Behind the Great Stock Rally of 2009
A melt up is a rapid and mass rush by investors into an asset class after a belated realization by market players that worthwhile gains are to be had there. Part herd mentality, part self-fulfilling prophecy, this trading behavior is amplified by the age-old tendency of fund managers and retail investors to chase returns in the hopes of making up for lost time and lagging performance. The U.S. stock market is enjoying an explosive rally that has humbled plenty of bears, who have been predicting a deep correction for several months now. Instead, the Standard & Poor's 500-stock index has soared 63% since its Mar.ï¿½9 low and is up 22% for 2009.
Where's the Support? That has left plenty of money pros rethinking their market outlook. "We've spent a considerable time of late assessing the conditions for a melt up," admits Bernie Schaeffer, chief executive of Schaeffer's Investment Research. He says he is baffled at how the market's rally this year has essentially been devoid of improved investor sentiment and big inflows into domestic equity funds. While bond funds have taken in nearly $330ï¿½billion so far this year, U.S. stock funds have lost almost $28ï¿½billion. A handful of big institutional investors and hedge funds, rather than retail investors, have been responsible for the lion's share of buying this year.
In fact, overall there is far greater investor enthusiasm for asset classes other than U.S. equities. Emerging markets, which have outperformed their American counterpart, are being deluged with fresh money. The red-hot junk bond market is also attracting heavy investor interest. Even gold coins are being hoarded as the yellow metal keeps breaking records.
Mom-and-pop investors in U.S. stocks, meanwhile, are only slightly less bearish than they were in March, when the market hit a 12½-year low. Yet that could change, given the impressive performance this year in the S&P 500 and Nasdaq Composite Index (NDAQ), up about 38% in 2009. "If 2010 starts out strong as well," says Schaeffer, "the fear of missing out on stock returns could prove irresistible." Not coincidentally, January happens to be high season for personal finance introspection—with outsized attention paid to the past year's performance column and the coming year's retirement account funding.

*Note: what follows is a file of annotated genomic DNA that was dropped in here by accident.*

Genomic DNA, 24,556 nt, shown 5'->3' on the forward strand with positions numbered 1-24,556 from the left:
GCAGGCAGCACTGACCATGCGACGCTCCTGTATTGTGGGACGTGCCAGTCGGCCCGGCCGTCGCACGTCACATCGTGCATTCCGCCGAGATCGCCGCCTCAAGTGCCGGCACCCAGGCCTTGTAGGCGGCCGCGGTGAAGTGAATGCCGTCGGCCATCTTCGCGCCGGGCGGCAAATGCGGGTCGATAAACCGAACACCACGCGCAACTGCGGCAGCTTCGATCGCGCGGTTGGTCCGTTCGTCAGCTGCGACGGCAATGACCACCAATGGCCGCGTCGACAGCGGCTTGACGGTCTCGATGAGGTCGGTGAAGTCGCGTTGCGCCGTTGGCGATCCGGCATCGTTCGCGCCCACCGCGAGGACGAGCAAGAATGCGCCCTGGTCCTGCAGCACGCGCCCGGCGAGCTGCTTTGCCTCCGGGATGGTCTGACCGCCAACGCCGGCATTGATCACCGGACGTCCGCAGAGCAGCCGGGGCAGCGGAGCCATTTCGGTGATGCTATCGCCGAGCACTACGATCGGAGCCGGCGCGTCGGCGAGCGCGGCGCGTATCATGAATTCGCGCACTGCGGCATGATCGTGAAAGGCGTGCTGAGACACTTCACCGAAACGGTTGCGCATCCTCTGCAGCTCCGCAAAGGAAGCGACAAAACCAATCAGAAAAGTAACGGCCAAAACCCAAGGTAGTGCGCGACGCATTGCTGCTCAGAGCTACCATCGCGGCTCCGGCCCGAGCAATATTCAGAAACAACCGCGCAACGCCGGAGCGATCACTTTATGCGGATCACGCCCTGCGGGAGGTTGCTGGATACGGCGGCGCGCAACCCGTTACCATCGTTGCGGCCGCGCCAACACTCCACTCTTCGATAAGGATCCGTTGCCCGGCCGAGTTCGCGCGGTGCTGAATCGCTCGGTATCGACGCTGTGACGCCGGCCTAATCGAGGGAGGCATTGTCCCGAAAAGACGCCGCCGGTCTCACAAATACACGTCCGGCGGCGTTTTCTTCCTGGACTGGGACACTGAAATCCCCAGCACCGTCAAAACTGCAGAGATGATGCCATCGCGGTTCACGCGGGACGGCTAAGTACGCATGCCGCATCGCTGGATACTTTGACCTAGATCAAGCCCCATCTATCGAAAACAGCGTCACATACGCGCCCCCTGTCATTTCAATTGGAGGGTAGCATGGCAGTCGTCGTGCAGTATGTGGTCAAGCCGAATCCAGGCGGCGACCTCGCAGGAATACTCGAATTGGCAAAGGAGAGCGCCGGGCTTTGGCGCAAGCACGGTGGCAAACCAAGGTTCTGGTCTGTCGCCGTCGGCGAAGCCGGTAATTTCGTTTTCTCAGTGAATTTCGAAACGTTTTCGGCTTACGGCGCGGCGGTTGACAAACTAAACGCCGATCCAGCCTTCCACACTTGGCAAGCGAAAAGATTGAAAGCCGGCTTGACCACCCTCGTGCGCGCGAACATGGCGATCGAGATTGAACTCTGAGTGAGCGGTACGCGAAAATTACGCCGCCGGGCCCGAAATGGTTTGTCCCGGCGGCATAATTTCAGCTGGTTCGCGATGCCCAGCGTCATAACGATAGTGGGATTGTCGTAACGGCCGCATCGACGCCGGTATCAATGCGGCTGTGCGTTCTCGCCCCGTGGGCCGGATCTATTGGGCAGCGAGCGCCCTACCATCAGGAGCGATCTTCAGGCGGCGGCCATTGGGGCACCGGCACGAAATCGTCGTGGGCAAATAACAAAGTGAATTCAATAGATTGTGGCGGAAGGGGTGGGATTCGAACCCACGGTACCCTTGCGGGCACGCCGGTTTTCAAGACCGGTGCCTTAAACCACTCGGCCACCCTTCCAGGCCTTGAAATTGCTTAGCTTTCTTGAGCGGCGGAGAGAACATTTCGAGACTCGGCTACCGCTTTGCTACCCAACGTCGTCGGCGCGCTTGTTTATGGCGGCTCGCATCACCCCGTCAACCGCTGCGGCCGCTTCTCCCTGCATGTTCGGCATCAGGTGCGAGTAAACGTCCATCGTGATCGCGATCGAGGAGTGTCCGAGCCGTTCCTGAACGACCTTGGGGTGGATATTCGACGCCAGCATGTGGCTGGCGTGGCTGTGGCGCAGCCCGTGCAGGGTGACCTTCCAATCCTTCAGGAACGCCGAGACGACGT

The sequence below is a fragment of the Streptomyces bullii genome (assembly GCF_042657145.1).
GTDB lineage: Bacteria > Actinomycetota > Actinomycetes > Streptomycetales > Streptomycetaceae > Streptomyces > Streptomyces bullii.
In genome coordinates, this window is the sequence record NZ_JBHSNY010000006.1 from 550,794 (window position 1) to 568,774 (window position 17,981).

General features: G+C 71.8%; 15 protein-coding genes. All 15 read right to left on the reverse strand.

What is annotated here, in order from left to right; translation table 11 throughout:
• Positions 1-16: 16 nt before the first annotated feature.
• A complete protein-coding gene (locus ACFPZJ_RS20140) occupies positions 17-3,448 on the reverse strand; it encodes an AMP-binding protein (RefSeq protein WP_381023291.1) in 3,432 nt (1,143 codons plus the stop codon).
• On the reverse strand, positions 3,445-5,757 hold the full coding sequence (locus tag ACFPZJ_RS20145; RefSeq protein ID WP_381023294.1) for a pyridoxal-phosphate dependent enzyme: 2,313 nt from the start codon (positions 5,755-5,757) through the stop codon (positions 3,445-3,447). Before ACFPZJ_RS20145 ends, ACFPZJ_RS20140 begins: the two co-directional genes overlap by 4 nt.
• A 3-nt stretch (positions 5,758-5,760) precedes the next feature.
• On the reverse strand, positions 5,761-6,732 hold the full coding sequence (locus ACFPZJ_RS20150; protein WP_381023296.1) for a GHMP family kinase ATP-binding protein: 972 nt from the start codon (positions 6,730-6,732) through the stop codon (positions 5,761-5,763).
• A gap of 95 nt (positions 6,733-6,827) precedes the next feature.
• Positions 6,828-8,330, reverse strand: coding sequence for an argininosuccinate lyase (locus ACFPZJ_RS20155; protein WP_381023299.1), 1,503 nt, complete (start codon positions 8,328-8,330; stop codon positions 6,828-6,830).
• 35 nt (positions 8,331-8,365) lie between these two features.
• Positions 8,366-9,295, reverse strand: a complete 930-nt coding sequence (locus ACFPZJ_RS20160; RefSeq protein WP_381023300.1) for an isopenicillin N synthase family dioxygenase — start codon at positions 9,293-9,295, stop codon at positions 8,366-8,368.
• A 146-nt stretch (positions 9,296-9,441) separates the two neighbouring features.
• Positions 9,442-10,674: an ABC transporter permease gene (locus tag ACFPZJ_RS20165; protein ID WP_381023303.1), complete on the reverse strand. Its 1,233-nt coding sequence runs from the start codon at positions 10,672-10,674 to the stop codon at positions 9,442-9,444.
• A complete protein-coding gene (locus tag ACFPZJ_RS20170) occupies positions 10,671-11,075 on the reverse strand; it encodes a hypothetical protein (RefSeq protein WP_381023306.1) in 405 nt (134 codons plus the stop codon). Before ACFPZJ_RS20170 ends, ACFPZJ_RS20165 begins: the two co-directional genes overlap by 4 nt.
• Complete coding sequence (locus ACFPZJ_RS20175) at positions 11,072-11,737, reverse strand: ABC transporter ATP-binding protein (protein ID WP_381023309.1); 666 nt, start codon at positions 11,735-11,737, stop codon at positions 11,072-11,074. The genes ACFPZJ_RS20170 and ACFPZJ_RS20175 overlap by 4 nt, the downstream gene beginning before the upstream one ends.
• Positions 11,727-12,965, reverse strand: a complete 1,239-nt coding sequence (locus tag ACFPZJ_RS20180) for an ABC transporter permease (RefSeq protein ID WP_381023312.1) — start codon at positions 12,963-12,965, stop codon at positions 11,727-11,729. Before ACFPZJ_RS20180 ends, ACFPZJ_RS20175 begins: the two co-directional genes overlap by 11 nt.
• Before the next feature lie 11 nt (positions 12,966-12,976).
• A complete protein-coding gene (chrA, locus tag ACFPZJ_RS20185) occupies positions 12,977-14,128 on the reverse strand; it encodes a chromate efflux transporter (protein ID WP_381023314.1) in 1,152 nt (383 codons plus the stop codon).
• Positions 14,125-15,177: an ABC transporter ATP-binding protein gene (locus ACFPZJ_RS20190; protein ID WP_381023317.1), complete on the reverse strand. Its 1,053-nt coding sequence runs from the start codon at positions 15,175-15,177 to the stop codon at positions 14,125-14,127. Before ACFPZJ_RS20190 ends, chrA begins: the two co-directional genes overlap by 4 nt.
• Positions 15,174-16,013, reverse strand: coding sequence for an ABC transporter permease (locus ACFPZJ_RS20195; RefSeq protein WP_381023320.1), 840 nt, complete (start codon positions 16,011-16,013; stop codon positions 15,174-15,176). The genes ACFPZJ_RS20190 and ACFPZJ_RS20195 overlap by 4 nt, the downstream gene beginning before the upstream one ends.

A bigger and more pronounced money shift into stocks early next year could be also induced by diminishing returns in many segments of the bond market. There is every indication that investors are scraping the bottom of the fixed-income barrel. Three-month Treasury bills, that redoubt of ultraliquidity and safety, are yielding just 0.03%. A negative yield, where people actually pay the government to safeguard their money, could be in the offing. On the other end of the curve, the 10-year Treasury note yields 3.3%, a rate that skeptics argue does not begin to buffer holders from the real risk of inflation a few years out.
The Federal Reserve doesn't just slash short-term interest rates to help banks; it does so to make sitting on cash painful enough to force investors back into the risk-reward economy. Which might not be that difficult an undertaking if there weren't so much idle cash out there—a remnant of last year's panic and subsequent spate of bank failures and bailouts, the likes of which made "return of money" outprioritize "return on money."
Pressure to Get into the Stock Market After nearly touching $4ï¿½trillion in January, money fund assets were last clocked at $3.339 trillion, according to the Investment Company Institute. Barring another crisis, the hunt for yield will prompt more drawdowns from this sizable balance and perhaps shift more funds into stocks. "What I'm expecting is people being forced to get in," says Peter Grandich, a veteran investor newsletter editor. "The vast majority of money is managed by professionals who are gauged and measured on performance, a lot of which is judged by the quarter," he adds. "In 2008 people yelled at them for not getting them out; in 2009, people are getting yelled at for not getting in. The pressure to finally commit will be on, whether managers like it not."
Of course, melt ups—like so many trends that involve investor psychology and behavioral economics—are, by definition, almost always unpredictable. Who is to say that investors haven't been rendered so skittish by the repeated heartbreaks from U.S. stocks that they would make their bets on companies in China, Brazil, and beyond before getting reacquainted with Citigroup (C), General Electric (GE), and Microsoft (MSFT)? Or that the full-fledged return of the individual investor, should it come, to the Dow, S&P, and Nasdaq wouldn't actually be a red flag for the smart money to bail?
Indeed, the last time financial pros talked of the prospect of a melt up was in early 2007, when buyout shops were snapping up companies left and right and hedge funds were putting everything else in play. Money was cheap; risk seemed overrated. So much so, in fact, that the prevailing worry then was that investors would realize there simply wasn't enough stock to go around to accommodate the flood of buy orders that were supposed to prompt a renaissance for the American stock market. It all ended in tears, of course. Wall Street cratered and took the world economy down with it.
Few are predicting a reprise of the U.S. and global market collapse of 2008 that destroyed trillions in wealth around the world. Yet until this rally attracts a broader base of investors and is supported by robust economic fundamentals instead of short-term trading strategies, it is hard to see a multiyear bull market taking hold.